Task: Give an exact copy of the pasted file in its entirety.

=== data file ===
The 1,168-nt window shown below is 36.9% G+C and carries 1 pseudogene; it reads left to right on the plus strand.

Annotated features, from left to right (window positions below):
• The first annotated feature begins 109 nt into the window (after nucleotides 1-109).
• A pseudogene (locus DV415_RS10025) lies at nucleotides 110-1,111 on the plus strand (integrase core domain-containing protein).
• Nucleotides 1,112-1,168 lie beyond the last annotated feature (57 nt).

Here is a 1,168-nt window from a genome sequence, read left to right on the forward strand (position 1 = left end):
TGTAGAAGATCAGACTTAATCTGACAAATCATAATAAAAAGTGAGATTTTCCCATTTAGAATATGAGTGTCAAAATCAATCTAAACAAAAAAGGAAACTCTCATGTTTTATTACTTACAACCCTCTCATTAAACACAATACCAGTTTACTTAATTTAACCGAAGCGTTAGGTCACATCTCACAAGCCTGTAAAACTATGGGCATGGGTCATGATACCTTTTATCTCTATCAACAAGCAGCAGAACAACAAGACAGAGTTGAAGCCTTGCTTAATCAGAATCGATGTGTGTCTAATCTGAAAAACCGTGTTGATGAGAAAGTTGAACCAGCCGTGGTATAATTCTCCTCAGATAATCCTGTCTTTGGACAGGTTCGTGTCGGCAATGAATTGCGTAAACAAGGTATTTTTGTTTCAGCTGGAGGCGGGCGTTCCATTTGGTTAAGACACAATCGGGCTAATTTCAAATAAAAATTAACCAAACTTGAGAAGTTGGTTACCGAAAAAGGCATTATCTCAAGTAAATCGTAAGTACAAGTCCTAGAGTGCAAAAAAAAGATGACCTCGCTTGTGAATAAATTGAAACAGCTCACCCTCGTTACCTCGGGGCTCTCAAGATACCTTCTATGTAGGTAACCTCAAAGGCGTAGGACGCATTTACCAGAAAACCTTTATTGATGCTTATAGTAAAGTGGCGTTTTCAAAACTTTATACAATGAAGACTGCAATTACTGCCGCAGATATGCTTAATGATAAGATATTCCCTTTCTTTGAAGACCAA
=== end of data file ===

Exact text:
The 1,168-nt window shown below is 36.9% G+C and carries 1 pseudogene; it reads left to right on the plus strand.

Annotated features, from left to right (window positions below):
• The first annotated feature begins 109 nt into the window (after nucleotides 1-109).
• A pseudogene (locus DV415_RS10025) lies at nucleotides 110-1,111 on the plus strand (integrase core domain-containing protein).
• Nucleotides 1,112-1,168 lie beyond the last annotated feature (57 nt).

Here is a 1,168-nt window from a genome sequence, read left to right on the forward strand (position 1 = left end):
TGTAGAAGATCAGACTTAATCTGACAAATCATAATAAAAAGTGAGATTTTCCCATTTAGAATATGAGTGTCAAAATCAATCTAAACAAAAAAGGAAACTCTCATGTTTTATTACTTACAACCCTCTCATTAAACACAATACCAGTTTACTTAATTTAACCGAAGCGTTAGGTCACATCTCACAAGCCTGTAAAACTATGGGCATGGGTCATGATACCTTTTATCTCTATCAACAAGCAGCAGAACAACAAGACAGAGTTGAAGCCTTGCTTAATCAGAATCGATGTGTGTCTAATCTGAAAAACCGTGTTGATGAGAAAGTTGAACCAGCCGTGGTATAATTCTCCTCAGATAATCCTGTCTTTGGACAGGTTCGTGTCGGCAATGAATTGCGTAAACAAGGTATTTTTGTTTCAGCTGGAGGCGGGCGTTCCATTTGGTTAAGACACAATCGGGCTAATTTCAAATAAAAATTAACCAAACTTGAGAAGTTGGTTACCGAAAAAGGCATTATCTCAAGTAAATCGTAAGTACAAGTCCTAGAGTGCAAAAAAAAGATGACCTCGCTTGTGAATAAATTGAAACAGCTCACCCTCGTTACCTCGGGGCTCTCAAGATACCTTCTATGTAGGTAACCTCAAAGGCGTAGGACGCATTTACCAGAAAACCTTTATTGATGCTTATAGTAAAGTGGCGTTTTCAAAACTTTATACAATGAAGACTGCAATTACTGCCGCAGATATGCTTAATGATAAGATATTCCCTTTCTTTGAAGACCAA